Encourage liberally.  Laugh loudly.  Love unconditionally. 

Thanks for letting me ramble…

2 Minute Devo: “Don’t miss this piece” Phil. 2:1-11

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October is our journey through the 2 minute series called “Resurrecting Repentance”.  It’s as simple as viewing the vlog and reading the passage for the day.  Today’s passage is Phil. 2:1-11:

Philippians 2:1-11

So if there is any encouragement in Christ, any comfort from love, any participation in the Spirit, any affection and sympathy, 2 complete my joy by being of the same mind, having the same love, being in full accord and of one mind. 3 Do nothing from selfish ambition or conceit, but in humility count others more significant than yourselves. 4 Let each of you look not only to his own interests, but also to the interests of others. 5 Have this mind among yourselves, which is yours in Christ Jesus,[a] 6 who, though he was in the form of God, did not count equality with God a thing to be grasped, 7 but emptied himself, by taking the form of a servant,[b] being born in the likeness of men. 8 And being found in human form, he humbled himself by becoming obedient to the point of death, even death on a cross. 9 Therefore God has highly exalted him and bestowed on him the name that is above every name, 10 so that at the name of Jesus every knee should bow, in heaven and on earth and under the earth, 11 and every tongue confess that Jesus Christ is Lord, to the glory of God the Father.

2 Minute Marriage Devo: “How do I respond to God?” #marriage

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June is our journey through some scripture selections on the topic of Marriage.  I want to invite you to join me. It’s as simple as looking at the blog and reading the passage for the day.  Today’s passage is Luke 1:1-56:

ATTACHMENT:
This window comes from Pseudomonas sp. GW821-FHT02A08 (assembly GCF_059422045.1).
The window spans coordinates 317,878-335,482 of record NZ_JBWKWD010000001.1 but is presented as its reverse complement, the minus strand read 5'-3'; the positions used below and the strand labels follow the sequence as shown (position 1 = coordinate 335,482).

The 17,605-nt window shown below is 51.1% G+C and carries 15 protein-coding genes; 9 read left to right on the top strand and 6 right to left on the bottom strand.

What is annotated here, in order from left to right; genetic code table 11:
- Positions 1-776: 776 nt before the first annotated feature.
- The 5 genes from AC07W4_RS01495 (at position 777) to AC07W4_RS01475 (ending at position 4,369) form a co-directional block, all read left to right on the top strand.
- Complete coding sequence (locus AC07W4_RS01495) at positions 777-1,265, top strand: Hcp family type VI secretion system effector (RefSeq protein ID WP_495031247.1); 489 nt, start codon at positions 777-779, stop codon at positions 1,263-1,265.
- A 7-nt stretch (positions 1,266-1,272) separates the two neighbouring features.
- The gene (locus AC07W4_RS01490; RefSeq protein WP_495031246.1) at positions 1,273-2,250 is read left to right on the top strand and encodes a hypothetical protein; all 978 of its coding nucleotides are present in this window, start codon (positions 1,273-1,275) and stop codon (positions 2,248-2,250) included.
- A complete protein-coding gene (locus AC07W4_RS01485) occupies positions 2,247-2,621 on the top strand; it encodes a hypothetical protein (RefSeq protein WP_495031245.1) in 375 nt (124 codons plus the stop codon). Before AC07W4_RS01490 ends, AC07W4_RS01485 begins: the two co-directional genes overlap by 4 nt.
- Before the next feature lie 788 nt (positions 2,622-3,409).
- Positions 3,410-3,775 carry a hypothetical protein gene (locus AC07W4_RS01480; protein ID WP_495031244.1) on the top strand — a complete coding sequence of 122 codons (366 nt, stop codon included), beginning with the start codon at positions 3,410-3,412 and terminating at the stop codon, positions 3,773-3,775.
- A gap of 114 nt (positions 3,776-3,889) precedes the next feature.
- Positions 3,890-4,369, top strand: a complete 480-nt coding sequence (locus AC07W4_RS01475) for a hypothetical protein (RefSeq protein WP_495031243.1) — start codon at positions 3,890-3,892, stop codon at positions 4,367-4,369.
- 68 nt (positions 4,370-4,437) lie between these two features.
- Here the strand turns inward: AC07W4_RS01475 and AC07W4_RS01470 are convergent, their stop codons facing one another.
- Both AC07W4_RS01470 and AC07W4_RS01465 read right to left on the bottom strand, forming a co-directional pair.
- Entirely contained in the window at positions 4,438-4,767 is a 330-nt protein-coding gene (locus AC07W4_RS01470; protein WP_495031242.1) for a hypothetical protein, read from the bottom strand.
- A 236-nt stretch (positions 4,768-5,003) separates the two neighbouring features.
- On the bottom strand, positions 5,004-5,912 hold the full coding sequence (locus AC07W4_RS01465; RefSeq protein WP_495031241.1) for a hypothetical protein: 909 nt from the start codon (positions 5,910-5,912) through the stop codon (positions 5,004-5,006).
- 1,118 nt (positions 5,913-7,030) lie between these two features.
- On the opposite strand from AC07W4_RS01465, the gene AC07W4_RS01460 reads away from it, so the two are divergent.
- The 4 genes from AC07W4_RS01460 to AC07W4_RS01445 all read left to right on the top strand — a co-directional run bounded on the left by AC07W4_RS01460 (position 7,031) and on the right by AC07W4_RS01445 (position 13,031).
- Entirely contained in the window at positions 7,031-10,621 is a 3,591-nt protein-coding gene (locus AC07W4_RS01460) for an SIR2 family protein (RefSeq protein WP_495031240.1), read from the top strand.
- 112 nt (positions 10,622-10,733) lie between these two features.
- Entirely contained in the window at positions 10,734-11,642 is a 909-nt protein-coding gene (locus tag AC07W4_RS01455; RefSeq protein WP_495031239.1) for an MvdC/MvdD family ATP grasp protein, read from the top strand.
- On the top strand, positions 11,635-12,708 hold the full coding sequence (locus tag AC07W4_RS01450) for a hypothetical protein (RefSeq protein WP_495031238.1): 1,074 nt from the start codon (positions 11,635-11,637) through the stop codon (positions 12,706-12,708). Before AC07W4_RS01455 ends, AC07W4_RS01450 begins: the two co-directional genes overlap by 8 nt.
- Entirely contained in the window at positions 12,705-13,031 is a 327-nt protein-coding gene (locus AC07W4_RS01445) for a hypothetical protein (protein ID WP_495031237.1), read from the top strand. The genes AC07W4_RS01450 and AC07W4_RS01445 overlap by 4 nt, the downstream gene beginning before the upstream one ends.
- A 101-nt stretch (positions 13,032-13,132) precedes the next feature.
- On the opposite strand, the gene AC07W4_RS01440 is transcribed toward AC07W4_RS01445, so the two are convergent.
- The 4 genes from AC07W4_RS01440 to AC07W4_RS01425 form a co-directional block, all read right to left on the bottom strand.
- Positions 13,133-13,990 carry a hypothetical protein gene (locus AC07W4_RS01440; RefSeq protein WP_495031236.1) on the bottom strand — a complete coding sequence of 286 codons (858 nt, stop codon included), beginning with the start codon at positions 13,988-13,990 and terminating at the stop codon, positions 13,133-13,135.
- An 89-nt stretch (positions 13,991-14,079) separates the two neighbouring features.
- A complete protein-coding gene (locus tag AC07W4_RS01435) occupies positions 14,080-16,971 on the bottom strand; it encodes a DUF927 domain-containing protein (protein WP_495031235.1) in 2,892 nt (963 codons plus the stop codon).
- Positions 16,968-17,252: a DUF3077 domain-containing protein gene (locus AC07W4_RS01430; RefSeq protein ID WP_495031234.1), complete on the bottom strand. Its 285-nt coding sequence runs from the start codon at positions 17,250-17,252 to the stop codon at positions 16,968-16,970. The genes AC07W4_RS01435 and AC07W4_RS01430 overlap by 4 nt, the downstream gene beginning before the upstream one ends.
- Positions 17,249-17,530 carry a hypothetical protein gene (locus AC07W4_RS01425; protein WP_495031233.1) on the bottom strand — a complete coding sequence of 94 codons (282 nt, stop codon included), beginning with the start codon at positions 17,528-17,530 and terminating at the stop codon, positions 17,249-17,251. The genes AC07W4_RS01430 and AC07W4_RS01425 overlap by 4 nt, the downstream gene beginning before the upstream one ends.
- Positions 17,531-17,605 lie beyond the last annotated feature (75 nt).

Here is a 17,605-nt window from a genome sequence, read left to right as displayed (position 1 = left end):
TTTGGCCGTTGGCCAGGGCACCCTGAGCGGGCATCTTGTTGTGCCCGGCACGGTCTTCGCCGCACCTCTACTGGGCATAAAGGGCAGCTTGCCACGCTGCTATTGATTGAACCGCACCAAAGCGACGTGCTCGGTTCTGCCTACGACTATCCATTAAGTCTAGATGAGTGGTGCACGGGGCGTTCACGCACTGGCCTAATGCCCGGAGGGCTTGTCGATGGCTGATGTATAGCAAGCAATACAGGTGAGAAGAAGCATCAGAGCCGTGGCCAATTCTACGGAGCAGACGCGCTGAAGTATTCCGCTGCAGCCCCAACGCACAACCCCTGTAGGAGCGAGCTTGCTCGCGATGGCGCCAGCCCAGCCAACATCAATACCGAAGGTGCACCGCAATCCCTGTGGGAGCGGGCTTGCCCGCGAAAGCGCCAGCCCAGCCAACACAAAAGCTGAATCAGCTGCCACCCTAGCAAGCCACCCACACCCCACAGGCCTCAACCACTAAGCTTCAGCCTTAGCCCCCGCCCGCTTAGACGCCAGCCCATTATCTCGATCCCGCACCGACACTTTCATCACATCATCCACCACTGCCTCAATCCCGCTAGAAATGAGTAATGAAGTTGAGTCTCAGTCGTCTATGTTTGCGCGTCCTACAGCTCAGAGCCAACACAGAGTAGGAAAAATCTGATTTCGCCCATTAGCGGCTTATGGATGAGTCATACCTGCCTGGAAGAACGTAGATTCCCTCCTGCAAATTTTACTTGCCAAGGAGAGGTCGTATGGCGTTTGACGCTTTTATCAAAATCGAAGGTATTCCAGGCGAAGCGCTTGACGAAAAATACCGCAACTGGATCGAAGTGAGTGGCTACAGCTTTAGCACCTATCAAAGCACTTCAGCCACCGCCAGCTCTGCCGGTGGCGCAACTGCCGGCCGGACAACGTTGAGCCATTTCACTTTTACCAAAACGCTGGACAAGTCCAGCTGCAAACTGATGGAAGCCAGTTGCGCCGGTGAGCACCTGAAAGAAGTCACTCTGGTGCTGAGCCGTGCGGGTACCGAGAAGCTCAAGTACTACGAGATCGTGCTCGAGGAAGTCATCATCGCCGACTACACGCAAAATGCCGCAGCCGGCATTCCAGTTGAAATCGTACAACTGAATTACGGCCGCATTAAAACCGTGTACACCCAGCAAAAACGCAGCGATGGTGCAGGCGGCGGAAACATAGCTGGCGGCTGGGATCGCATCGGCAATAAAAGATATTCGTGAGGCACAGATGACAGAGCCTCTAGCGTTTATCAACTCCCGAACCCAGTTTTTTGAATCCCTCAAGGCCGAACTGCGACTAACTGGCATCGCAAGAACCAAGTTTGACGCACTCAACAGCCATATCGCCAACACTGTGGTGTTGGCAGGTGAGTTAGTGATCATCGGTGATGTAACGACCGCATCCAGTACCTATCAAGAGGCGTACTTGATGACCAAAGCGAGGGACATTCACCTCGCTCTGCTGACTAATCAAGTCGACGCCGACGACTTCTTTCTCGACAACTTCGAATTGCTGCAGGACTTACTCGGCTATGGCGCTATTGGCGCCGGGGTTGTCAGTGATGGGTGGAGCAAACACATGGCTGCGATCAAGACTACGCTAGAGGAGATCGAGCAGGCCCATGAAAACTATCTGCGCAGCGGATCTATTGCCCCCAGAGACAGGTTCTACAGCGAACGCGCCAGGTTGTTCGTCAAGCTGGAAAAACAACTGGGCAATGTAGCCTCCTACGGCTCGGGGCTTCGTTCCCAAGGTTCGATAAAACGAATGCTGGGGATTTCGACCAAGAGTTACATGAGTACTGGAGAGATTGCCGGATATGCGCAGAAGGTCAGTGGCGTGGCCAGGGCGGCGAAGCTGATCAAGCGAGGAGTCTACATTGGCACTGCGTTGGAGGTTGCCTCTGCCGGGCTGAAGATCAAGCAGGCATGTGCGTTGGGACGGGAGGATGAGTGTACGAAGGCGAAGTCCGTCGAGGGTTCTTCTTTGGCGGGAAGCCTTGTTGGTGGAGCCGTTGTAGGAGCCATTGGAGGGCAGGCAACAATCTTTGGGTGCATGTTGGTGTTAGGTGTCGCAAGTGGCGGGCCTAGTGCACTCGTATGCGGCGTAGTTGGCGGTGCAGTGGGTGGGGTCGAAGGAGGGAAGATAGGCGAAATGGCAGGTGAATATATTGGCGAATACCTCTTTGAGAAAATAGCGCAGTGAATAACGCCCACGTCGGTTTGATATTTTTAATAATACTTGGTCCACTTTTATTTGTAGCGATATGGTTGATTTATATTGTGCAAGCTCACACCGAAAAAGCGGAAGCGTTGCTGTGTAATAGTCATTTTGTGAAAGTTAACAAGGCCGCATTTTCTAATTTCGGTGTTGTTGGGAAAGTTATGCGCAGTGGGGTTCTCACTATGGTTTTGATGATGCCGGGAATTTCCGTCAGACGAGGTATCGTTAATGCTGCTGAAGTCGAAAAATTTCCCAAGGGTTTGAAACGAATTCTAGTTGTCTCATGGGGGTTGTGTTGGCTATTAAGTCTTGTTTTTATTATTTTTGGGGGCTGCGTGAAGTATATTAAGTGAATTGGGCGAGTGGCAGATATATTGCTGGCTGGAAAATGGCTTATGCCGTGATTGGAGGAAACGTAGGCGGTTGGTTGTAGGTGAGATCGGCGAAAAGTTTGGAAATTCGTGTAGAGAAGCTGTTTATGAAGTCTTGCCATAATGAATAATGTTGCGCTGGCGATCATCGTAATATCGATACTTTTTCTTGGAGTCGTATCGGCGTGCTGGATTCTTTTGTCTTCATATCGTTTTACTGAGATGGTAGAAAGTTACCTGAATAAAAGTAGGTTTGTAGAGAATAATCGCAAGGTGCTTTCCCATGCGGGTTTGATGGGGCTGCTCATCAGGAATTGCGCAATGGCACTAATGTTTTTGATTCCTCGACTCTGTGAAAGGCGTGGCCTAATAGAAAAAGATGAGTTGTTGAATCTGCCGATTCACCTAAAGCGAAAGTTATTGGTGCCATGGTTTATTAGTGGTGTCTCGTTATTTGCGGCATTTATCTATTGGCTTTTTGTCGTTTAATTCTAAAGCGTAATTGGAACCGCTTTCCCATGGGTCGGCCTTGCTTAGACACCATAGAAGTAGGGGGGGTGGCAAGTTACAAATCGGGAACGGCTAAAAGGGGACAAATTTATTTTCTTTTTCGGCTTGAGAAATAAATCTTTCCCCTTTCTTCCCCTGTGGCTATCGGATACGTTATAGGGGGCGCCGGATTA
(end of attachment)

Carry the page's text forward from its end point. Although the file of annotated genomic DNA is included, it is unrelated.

Luke 1:1-56

Dedication to Theophilus

1 Inasmuch as many have undertaken to compile a narrative of the things that have been accomplished among us, just as those who from the beginning were eyewitnesses andministers of the word have delivered them to us, it seemed good to me also, having followed all things closely for some time past, to write an orderly account for you, most excellentTheophilus, that you may have certainty concerning the things you have been taught.

Birth of John the Baptist Foretold

In the days of Herod, king of Judea, there was a priest named Zechariah,[a] of the division of Abijah. And he had a wife from the daughters of Aaron, and her name was Elizabeth. And they were both righteous before God, walking blamelessly in all the commandments and statutes of the Lord. But they had no child, because Elizabeth was barren, and both were advanced in years.

Now while he was serving as priest before God when his division was on duty, according to the custom of the priesthood, he was chosen by lot to enter the temple of the Lord and burn incense. 10 And the whole multitude of the people were praying outside at the hour of incense.11 And there appeared to him an angel of the Lord standing on the right side of the altar of incense. 12 And Zechariah was troubled when he saw him, and fear fell upon him. 13 But the angel said to him, “Do not be afraid, Zechariah, for your prayer has been heard, and your wife Elizabeth will bear you a son, and you shall call his name John. 14 And you will have joy and gladness, and many will rejoice at his birth, 15 for he will be great before the Lord. And he must not drink wine or strong drink, and he will be filled with the Holy Spirit, even from his mother’s womb. 16 And he will turn many of the children of Israel to the Lord their God, 17 and he will go before him in the spirit and power of Elijah, to turn the hearts of the fathers to the children, and the disobedient to the wisdom of the just, to make ready for the Lord a people prepared.”